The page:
Chris Pyle: My Top Albums of 2014< < Back to
This is the sixth in a series of year-end blog posts by WOUB staff, volunteers and contributors. Check out all of this year’s lists at this link.
This has been my favorite year for new music in quite some time. The first seven albums on this list could all be my #1 choice, depending on what mood I’m in.
1. Manipulator by Ty Segall
From start to finish, this album is nothing less than spectacular. Building on all the psychedelic garage-rock that came before him, Segall has not only come up with well-crafted, terrific songs, but has managed to breathe something fresh into the genre; something that many of his contemporaries tend to avoid.
2. Brothers and Sisters of the Eternal Son by Damien Jurado
Damien Jurado has been making records for nearly 20 years. Until recently, most of his stuff was low-fi, hushed acoustic music. However, this one, the third in an experimental series of albums, is the best record he’s ever made. Full of haunting, dreamy, psychedelic ’70s-sounding production and playing, it grabs your attention right from the start and never lets up. Most of his lyrics focus on his continued struggle with his faith.
3. The Double EP: A Sea of Split Peas by Courtney Barnett
Courtney Barnett’s voice and lyrics make her seem like modern-day Lou Reed. But instead of documenting New York City in her lyrics, she writes about what she knows: an indie-rock world full of bands and slackers and whatever else pops into her mind. Barnett’s subject matter is sometimes humorous, sometimes serious—occasionally both within the same line. These two EPs (combined for her international debut) also feature very tasteful guitar playing by her bandmates Dan Luscombe and Alex Hamilton.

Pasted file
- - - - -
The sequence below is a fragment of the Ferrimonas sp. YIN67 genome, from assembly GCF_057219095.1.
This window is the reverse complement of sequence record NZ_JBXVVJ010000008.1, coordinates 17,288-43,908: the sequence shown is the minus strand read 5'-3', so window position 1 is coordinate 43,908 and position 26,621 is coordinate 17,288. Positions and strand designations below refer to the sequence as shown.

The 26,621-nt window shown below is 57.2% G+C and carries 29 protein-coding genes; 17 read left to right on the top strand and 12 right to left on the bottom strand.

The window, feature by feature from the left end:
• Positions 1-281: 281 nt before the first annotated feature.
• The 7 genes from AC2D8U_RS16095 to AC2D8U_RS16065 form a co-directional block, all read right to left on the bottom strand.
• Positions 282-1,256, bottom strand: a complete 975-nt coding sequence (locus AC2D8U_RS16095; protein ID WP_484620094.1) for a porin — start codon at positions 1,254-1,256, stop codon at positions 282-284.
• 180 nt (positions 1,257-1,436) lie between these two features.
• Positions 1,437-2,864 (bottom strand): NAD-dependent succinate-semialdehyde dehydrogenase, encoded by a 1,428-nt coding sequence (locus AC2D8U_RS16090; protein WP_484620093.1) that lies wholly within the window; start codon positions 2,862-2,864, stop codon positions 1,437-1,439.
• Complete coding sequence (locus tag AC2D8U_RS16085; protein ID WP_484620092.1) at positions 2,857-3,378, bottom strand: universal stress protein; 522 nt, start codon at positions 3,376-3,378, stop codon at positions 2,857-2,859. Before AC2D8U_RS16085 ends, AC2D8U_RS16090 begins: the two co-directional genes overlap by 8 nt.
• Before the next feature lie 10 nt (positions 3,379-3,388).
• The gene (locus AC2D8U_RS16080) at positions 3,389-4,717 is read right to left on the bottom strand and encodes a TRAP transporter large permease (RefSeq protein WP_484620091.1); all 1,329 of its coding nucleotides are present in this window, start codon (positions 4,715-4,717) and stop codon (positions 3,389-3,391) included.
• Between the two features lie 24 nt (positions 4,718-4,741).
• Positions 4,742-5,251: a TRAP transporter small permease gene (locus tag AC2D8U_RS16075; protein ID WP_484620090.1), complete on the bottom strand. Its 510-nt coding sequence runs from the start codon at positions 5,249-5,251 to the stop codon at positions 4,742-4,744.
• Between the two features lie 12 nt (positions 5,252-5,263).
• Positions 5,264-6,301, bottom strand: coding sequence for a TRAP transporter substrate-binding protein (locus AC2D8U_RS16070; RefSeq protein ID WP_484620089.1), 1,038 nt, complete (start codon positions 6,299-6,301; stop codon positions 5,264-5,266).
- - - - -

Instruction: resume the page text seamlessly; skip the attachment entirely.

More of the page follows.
4. Way Out Weather by Steve Gunn
There are very few truly great indie-rock guitarists these days. Steve Gunn is one of them. He has a wonderfully lazy way of playing lead guitar, managing to sound fresh and “classic” at the same time. These are wonderful, melancholy songs with plenty of space: He knows when not to play, which makes him one of my new favorite guitarists. A friend of mine described this record as “Automatic for the People meets Richard Thompson.”
5. Atlas by Real Estate
For anyone who loves that jangly rock sound made famous by The Byrds, Tom Petty, R.E.M. and thousands of others. However, they don’t really sound anything like those acts, since they possess a nice dreamy chorus guitar sound that’s all their own. Every song is a winner.
6. Benji by Sun Kil Moon
I’ve liked Mark Kozelek’s previous albums but this one is, by far, his best to date. It’s a lyrical, heart-wrenching, funny masterpiece. One minute I found myself chuckling, followed by actual tears running down my face the next. You would be hard-pressed to find a better lyricist under the age of 50. Most of these songs are Kozelek’s way of coping with death and trying to make sense of the way the world works. Be prepared: It’s an emotional rollercoaster in all the best ways.
7. The River & the Thread by Rosanne Cash
Embracing her family history and sharing stories from the American South, Cash makes her best record yet. My favorite Americana record of the year.
8. Give the People What They Want by Sharon Jones & The Dap-Kings
After taking time off to recover from bile duct cancer, Sharon Jones took her band in a different direction. This one is still steeped in early R&B but adds strings and doesn’t rely on the groove as much as their previous records. It’s great to see her reaching for something a bit different.
9. Hypnotic Eye by Tom Petty & The Heartbreakers
With each passing year, I’ve grown to like Tom Petty more and more. I think I took him for granted. Wildflowers, released 20 years ago, was Petty’s last real masterpiece. This comes close. It’s nothing new for Petty, but the songs are very strong. In fact, if Hypnotic Eye had been released during FM radio’s heyday, there would surely have been huge hits from this record. Guitarist Mike Campbell is as great as ever.
10. Benjamin Booker by Benjamin Booker